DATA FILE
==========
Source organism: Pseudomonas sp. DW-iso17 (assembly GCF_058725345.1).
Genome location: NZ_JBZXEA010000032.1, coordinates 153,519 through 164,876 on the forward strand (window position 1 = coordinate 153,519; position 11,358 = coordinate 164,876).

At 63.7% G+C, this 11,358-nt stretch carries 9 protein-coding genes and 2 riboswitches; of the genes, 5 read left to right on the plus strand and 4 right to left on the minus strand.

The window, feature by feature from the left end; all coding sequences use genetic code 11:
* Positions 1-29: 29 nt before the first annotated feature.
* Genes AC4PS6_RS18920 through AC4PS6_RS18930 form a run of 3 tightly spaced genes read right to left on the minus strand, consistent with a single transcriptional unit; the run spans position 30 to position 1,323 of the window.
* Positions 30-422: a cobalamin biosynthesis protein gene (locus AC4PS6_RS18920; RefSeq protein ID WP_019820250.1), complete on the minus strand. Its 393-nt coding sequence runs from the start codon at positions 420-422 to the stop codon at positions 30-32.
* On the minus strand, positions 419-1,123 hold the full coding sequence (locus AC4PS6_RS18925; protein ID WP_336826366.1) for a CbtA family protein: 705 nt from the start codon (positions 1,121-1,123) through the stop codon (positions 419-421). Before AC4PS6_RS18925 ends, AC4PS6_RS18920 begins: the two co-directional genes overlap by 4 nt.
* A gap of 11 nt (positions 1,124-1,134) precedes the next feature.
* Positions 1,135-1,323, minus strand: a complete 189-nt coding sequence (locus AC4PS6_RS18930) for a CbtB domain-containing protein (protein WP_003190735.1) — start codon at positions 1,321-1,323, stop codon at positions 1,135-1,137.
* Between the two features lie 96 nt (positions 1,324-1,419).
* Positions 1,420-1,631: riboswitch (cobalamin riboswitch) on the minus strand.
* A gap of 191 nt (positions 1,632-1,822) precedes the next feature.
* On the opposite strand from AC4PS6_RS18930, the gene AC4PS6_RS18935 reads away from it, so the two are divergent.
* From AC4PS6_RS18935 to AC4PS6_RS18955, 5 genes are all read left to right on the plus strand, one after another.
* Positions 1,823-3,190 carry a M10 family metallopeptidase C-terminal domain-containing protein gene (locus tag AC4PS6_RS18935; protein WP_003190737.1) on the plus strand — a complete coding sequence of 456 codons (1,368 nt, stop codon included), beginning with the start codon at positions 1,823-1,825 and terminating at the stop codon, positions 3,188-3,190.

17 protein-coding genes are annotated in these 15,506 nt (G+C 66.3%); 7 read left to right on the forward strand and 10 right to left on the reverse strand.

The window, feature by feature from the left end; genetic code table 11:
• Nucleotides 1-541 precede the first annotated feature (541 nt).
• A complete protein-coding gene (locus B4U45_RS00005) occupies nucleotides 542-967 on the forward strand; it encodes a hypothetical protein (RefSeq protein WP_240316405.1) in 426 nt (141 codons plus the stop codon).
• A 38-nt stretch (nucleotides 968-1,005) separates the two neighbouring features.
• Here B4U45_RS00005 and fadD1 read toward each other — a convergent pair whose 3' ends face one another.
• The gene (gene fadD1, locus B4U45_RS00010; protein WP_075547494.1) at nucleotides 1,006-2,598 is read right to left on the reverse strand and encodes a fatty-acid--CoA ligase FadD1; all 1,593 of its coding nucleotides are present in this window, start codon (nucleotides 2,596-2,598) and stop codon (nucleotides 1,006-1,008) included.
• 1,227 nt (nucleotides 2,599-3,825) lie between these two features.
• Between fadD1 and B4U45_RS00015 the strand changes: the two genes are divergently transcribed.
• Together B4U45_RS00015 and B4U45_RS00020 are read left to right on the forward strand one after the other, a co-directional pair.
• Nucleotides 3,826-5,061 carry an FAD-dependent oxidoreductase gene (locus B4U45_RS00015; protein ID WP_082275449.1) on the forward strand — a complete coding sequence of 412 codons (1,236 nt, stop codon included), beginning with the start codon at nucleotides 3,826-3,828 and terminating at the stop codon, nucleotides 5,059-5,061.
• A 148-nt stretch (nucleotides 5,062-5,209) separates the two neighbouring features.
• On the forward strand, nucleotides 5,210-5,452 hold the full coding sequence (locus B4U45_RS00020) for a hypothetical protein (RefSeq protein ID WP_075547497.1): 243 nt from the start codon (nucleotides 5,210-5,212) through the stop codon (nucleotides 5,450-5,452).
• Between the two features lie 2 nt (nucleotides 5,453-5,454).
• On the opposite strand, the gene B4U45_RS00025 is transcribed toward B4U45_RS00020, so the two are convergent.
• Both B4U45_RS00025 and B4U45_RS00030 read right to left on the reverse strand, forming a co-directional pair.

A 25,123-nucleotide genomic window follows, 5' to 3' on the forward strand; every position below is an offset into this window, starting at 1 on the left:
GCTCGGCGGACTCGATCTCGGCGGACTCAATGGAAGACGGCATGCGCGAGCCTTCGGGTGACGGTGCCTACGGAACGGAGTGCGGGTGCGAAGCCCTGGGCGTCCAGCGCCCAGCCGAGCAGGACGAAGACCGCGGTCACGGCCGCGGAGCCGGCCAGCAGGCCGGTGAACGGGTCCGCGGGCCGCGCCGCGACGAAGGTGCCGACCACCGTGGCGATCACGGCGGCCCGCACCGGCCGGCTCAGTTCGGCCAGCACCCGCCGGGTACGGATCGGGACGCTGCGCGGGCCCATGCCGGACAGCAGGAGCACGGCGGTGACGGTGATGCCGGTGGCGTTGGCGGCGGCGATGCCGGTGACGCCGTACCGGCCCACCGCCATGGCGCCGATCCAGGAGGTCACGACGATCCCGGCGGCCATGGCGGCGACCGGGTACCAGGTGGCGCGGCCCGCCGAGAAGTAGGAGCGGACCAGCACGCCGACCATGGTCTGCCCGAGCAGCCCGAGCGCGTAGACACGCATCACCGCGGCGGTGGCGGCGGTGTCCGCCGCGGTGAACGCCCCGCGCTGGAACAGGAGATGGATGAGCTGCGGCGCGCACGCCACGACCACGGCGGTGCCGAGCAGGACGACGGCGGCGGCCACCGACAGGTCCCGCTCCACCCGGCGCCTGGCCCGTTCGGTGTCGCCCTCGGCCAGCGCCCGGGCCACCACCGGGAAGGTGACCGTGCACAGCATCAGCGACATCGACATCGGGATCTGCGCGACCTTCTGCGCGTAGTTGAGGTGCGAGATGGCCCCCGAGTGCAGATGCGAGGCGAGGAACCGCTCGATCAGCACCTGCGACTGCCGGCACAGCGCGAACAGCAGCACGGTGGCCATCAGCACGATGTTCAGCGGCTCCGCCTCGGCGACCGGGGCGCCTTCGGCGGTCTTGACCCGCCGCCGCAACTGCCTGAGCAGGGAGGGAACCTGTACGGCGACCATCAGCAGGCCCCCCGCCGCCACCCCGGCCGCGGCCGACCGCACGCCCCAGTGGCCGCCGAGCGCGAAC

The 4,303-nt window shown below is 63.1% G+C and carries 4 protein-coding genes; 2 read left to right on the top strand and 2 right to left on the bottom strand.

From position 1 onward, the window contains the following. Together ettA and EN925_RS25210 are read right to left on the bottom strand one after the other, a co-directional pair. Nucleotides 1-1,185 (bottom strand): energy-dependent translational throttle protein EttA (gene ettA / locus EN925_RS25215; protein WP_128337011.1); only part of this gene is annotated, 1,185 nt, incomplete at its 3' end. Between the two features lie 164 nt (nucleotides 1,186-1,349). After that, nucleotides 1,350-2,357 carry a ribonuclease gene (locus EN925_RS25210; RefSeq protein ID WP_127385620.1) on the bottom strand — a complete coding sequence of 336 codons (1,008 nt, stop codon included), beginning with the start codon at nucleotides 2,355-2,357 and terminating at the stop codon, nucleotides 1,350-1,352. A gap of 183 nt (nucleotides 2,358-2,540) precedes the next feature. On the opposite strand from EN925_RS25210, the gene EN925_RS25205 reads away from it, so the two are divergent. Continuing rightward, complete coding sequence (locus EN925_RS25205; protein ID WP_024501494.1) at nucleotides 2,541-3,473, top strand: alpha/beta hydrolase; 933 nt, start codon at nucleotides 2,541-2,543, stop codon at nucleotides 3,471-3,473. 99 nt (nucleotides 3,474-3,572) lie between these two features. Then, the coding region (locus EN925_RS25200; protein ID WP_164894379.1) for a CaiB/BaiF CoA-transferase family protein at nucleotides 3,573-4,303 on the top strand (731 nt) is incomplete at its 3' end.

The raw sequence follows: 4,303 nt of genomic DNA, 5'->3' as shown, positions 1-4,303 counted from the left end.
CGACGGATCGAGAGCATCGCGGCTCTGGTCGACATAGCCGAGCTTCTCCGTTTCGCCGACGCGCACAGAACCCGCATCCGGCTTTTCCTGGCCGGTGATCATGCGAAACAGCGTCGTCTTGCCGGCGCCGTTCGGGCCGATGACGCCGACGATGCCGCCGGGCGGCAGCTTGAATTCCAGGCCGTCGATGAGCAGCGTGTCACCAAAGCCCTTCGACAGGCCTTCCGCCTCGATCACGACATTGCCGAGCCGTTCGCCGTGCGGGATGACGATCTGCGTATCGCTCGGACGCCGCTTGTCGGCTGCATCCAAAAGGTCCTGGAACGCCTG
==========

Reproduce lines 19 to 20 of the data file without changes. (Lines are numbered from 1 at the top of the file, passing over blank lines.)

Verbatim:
• Nucleotides 1-541 precede the first annotated feature (541 nt).
• A complete protein-coding gene (locus B4U45_RS00005) occupies nucleotides 542-967 on the forward strand; it encodes a hypothetical protein (RefSeq protein WP_240316405.1) in 426 nt (141 codons plus the stop codon).